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Joe POV

Downtown Installation with Brendan and StephenBartlett and West commissioned artist George Hart to design a sculpture for their downtown park. We at Stevenson Company were tickled to get to work with such a creative team. We have been working with the engineers and mathematician since September. The project culminated in the final installation late last week.  

Last fall George Hart sent us initial concept and drawings. We produced the stainless steel parts using our high-definition plasma cutter with scalpel precision. Later the Bartlett & West team of Jim Rinner, Kenny Etzel, and Brendan Sheehy got together to scratch heads and meet the puzzle-maker in our shop via online meeting. 

Meanwhile Mr. Rinner and Stephen Clark, the general foreman at Stevenson Company, came up with a method to build a base. Electricity was run and concrete was poured at the job site. Mr. Hart asked that we install in springtime, after snow is gone.Downtown Installation Bartlett West Team

So we all met up last week with a pallet of boomerang-shaped parts, 186 stainless steel brackets, and boxes of fasteners. In chilly weather, the Bartlett and West team assembled to set the anchors and begin assembly, while the artist traveled to Kansas. Once on-site, Mr. Hart orchestrated the team-building in a supportive way. He said, “Conflict can come up, like, ‘I can’t get this piece in,’ but they have to sort of resolve it one way or the other. I don’t always know how it’s going to resolve but in general I can say there’s a happy ending.”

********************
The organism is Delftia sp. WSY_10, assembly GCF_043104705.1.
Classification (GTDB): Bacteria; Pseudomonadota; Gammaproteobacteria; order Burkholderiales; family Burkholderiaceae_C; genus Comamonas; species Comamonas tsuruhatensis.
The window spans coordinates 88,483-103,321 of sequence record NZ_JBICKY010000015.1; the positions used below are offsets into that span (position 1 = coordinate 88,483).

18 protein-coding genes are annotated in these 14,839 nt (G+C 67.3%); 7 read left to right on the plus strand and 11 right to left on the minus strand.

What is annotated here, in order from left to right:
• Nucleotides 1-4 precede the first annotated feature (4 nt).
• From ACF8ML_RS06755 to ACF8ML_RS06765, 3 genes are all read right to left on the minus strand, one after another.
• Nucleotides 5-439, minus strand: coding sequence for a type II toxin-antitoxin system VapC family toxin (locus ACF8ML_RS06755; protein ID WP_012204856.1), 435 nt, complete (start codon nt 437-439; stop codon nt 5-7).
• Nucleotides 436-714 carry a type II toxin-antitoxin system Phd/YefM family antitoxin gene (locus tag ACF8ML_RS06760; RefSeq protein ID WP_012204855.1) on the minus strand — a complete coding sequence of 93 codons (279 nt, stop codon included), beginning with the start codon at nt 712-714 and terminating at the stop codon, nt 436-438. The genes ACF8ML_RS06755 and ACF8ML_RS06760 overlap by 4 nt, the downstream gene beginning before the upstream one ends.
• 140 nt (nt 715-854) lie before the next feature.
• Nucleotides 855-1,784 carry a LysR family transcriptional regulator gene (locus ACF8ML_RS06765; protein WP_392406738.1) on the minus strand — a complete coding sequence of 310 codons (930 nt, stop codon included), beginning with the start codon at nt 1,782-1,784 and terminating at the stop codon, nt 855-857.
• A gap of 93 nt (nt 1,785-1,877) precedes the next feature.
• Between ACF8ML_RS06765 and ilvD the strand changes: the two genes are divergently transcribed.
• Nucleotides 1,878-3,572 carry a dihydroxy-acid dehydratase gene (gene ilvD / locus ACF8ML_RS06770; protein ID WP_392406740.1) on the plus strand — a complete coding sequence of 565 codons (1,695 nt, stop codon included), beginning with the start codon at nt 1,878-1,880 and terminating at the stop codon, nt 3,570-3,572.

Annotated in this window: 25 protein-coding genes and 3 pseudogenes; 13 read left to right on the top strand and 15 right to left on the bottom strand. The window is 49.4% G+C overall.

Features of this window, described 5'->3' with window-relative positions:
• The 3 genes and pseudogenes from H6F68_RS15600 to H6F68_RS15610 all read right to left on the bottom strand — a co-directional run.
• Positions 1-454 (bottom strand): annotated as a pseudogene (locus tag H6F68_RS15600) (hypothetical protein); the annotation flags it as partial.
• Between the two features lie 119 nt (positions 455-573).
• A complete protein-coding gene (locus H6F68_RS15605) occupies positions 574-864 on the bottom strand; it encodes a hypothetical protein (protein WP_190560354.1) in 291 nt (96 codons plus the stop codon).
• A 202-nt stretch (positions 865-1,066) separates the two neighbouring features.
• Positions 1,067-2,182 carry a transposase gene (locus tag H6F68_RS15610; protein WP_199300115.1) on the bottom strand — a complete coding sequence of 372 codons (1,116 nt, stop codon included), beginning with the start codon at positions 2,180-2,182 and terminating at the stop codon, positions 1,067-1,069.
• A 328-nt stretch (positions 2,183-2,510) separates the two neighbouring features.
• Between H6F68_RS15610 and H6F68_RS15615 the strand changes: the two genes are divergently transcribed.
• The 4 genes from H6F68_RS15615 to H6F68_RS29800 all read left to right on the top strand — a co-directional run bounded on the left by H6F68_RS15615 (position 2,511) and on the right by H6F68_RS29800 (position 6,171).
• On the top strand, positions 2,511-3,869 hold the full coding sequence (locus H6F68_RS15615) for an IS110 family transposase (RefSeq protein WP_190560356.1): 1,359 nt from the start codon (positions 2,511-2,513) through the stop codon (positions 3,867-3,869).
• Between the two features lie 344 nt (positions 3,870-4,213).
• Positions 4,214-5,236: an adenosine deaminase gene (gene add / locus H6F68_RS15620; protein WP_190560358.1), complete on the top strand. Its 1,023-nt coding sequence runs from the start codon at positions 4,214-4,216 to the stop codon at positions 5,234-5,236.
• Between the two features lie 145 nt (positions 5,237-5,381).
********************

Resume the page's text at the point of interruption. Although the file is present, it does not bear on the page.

Downtown Installation with Elisabeth and George HartMr. Hart continued, “It’s a thing that people get deeply invested in and one of my measures to understand that it’s successful is the smiles on people’s faces and the things that they tell me. But another great measure that I’ve noticed again and again is a kind ownership. What happens is when people are involved in this, after they’re done they’ll bring their friend and they’ll say ‘I helped make that.  That’s my sculpture.’ You know they put one nut and one bolt, but it’s their sculpture. Or maybe they spent four hours just in love with the process. Everyone has a different level of involvement but there is this feel of ownership.  There is this strong emotional connection.”